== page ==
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Generation and measurement of pulses and delays with RISC-controllers

Journal article
Authors Lars Bengtsson
Published in Measurement science and technology
Volume 8
Pages 679-683
ISSN 0957-0233
Publication year 1997
Published at
Pages 679-683
Language en
Keywords pulse generation, delay generation, laser spectroscopy, microcontroller
Subject categories Computer Engineering, Accelerator Physics and Instrumentation, Electrical Engineering, Electronic Engineering, Information Engineering, Embedded Systems, Electronic measurement and instrumentation

Abstract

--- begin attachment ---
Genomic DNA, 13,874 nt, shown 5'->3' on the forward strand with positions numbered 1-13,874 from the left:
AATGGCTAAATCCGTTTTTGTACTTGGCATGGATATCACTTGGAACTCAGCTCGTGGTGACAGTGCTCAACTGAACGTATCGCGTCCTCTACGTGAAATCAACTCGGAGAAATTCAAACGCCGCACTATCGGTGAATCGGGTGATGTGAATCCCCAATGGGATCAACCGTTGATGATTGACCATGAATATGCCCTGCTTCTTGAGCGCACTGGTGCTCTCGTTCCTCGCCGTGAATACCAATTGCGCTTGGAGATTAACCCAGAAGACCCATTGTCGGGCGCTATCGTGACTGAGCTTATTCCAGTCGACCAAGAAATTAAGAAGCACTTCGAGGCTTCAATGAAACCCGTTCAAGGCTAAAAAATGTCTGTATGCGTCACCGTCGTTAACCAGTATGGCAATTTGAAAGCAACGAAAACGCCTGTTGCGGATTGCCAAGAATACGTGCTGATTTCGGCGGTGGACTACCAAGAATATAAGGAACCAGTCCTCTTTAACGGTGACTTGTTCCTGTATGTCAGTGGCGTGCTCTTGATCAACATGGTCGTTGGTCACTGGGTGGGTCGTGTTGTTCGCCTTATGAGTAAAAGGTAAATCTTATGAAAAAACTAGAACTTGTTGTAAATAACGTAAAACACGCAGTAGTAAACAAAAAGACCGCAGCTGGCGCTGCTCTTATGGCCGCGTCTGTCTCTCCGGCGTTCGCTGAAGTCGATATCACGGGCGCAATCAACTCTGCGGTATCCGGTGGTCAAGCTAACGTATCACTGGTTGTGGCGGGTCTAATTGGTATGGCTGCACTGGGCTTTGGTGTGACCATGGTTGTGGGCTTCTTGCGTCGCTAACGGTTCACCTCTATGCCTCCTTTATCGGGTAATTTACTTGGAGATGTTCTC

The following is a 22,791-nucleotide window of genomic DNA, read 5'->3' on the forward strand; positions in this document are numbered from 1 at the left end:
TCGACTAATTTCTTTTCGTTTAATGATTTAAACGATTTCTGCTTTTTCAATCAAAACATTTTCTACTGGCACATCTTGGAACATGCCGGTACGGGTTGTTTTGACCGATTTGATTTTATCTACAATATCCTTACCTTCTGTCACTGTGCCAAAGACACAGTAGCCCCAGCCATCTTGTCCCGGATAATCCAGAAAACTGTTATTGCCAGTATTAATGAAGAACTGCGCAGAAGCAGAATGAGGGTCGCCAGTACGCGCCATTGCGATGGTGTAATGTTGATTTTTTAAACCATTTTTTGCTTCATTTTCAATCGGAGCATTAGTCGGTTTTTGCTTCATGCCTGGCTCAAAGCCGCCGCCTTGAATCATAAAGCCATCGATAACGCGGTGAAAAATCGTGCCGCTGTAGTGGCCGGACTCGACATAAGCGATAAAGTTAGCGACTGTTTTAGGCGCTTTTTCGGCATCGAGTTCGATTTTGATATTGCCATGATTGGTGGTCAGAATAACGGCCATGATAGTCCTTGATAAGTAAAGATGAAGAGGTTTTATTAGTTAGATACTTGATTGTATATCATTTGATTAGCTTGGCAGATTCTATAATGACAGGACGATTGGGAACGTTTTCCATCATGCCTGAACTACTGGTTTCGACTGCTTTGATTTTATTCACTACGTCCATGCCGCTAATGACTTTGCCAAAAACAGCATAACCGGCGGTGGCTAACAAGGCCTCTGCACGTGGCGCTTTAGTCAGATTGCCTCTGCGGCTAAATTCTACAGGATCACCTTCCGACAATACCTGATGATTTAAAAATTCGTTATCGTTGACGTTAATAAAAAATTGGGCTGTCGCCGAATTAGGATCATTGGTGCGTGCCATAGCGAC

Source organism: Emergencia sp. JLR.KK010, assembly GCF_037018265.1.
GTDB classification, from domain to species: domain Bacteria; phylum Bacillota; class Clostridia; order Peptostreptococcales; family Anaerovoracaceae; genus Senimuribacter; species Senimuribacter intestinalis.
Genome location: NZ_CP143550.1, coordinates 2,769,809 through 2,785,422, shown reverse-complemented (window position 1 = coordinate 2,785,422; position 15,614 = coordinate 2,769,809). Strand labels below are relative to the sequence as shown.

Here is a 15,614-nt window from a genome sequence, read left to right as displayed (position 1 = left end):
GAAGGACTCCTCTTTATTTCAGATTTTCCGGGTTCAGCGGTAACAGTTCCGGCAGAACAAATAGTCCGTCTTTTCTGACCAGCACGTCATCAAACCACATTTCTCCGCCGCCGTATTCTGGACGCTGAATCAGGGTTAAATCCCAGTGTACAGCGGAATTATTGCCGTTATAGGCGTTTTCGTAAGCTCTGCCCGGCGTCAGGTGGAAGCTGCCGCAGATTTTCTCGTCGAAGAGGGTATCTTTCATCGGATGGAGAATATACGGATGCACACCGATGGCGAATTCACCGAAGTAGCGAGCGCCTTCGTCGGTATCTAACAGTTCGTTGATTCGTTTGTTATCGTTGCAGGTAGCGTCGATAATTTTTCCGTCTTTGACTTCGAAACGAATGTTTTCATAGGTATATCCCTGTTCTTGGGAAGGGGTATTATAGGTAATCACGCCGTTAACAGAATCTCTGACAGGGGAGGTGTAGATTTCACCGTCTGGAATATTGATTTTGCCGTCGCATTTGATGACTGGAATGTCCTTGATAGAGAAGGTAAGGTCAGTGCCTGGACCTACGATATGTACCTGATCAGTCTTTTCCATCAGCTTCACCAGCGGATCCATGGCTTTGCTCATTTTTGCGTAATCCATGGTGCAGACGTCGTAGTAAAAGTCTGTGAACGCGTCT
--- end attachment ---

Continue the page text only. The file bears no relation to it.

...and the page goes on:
An instrument for the generation of pulses and delays has been developed for applications in laserspectroscopy experiments. The pulses from a chopped laserbeam are counted, and when a preset value is reached, two signals are generated: one delayed trigger pulse with constant length and one delayed ‘shutter pulse’ (referred to as the ‘shutter window’ below) which opens a light shutter and allows one light pulse to enter the experimental region and excite the sample. The delays of the trigger pulse and the shutter window and the width of the shutter window can all be set independently to any value from 0 up to 50 ms with 0.05 ms steps. A separate microcontroller measures the width of the shutter window with an accuracy of 1 micro second s. The pulse delays and the width of the shutter window are set with thumbwheel potentiometers connected as voltage dividers. A microcontroller reads the set values with a four-channel, 12-bit AD converter. This technique saves a lot of hardware wiring as well as software writing when compared to the alternative of using separate, BCD-coded thumbwheels for each timesetting. In total, the instrument consists of two independent RISC-controllers: one PIC16C55 for counting chopper pulses and generating pulses and delays, and one PIC16C74 for measuring (and displaying) the width of the shutter window. The width of the shutter window is measured with 1 micro second resolution by taking full advantage of two different peripherial I/O devices in the PIC16C74: the 16-bit ‘input capture’ module and the external interrupt facility.

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